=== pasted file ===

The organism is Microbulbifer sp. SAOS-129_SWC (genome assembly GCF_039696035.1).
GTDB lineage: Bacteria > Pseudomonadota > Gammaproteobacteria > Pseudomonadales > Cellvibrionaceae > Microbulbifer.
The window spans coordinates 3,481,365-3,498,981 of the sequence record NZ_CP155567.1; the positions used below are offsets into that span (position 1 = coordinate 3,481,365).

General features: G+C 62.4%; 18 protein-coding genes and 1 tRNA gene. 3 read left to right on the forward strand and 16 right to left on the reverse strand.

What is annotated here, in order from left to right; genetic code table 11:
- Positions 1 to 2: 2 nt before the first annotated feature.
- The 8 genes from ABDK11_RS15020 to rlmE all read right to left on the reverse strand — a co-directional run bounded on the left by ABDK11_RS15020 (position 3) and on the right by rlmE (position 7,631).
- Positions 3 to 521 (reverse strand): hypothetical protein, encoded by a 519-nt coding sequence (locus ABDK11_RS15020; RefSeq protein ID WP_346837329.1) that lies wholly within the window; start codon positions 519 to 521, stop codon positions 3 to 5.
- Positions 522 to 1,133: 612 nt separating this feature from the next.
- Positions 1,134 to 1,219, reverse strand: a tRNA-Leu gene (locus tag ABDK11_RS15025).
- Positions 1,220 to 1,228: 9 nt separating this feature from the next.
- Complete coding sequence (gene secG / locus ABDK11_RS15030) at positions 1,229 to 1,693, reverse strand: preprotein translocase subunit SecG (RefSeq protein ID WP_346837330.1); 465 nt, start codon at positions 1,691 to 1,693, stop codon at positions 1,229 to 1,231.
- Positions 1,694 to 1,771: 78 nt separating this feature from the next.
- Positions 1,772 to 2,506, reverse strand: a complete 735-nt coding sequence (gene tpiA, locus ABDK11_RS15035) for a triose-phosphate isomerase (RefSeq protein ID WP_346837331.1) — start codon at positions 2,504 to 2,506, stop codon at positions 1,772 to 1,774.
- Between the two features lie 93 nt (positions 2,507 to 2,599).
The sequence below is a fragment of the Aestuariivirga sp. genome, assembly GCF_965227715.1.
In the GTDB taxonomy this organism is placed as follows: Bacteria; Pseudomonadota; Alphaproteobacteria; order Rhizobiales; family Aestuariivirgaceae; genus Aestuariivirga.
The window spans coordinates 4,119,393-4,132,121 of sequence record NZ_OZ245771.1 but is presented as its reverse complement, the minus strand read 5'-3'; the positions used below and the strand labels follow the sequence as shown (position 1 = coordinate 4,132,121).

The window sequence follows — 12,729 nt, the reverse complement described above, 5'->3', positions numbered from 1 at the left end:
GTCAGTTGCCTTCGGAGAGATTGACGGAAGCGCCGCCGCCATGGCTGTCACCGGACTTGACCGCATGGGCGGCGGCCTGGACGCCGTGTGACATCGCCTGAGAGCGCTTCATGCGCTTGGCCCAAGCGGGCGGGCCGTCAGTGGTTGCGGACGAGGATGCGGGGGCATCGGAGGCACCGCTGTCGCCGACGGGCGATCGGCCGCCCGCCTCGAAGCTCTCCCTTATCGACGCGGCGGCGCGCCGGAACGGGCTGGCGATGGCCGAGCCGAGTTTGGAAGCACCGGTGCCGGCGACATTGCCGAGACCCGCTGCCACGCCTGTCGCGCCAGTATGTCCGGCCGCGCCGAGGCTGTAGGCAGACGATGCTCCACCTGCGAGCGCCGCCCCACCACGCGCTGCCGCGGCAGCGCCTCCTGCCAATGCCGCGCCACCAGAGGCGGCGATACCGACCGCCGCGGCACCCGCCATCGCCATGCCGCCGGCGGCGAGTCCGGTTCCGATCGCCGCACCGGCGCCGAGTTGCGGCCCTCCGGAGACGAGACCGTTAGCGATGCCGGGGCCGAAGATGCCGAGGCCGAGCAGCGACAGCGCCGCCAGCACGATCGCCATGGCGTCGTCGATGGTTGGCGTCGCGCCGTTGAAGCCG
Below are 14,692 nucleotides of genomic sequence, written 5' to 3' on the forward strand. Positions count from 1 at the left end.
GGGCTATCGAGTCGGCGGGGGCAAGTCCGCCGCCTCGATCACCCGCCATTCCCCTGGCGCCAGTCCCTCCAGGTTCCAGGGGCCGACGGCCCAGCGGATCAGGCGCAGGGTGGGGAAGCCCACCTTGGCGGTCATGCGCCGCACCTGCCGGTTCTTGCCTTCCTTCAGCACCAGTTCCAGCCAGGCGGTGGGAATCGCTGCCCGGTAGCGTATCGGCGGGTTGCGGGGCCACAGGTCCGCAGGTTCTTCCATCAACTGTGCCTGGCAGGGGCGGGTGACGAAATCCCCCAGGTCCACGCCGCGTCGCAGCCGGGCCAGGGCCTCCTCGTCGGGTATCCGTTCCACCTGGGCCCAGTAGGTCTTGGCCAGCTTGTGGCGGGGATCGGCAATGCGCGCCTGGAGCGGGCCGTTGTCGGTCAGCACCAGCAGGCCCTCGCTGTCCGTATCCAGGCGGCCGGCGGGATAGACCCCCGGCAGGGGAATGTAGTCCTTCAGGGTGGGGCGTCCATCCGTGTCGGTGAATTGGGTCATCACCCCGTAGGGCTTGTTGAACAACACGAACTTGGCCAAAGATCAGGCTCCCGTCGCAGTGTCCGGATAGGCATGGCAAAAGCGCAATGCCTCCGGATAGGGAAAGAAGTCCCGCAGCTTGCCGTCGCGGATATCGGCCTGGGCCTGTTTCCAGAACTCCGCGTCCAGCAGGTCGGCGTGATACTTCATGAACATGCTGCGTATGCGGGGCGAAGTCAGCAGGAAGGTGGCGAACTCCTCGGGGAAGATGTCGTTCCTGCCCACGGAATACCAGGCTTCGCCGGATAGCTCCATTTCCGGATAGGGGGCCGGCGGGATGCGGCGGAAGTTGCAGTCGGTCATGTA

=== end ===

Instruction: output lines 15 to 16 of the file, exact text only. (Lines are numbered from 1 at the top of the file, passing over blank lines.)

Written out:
- Between the two features lie 93 nt (positions 2,507 to 2,599).
The sequence below is a fragment of the Aestuariivirga sp. genome, assembly GCF_965227715.1.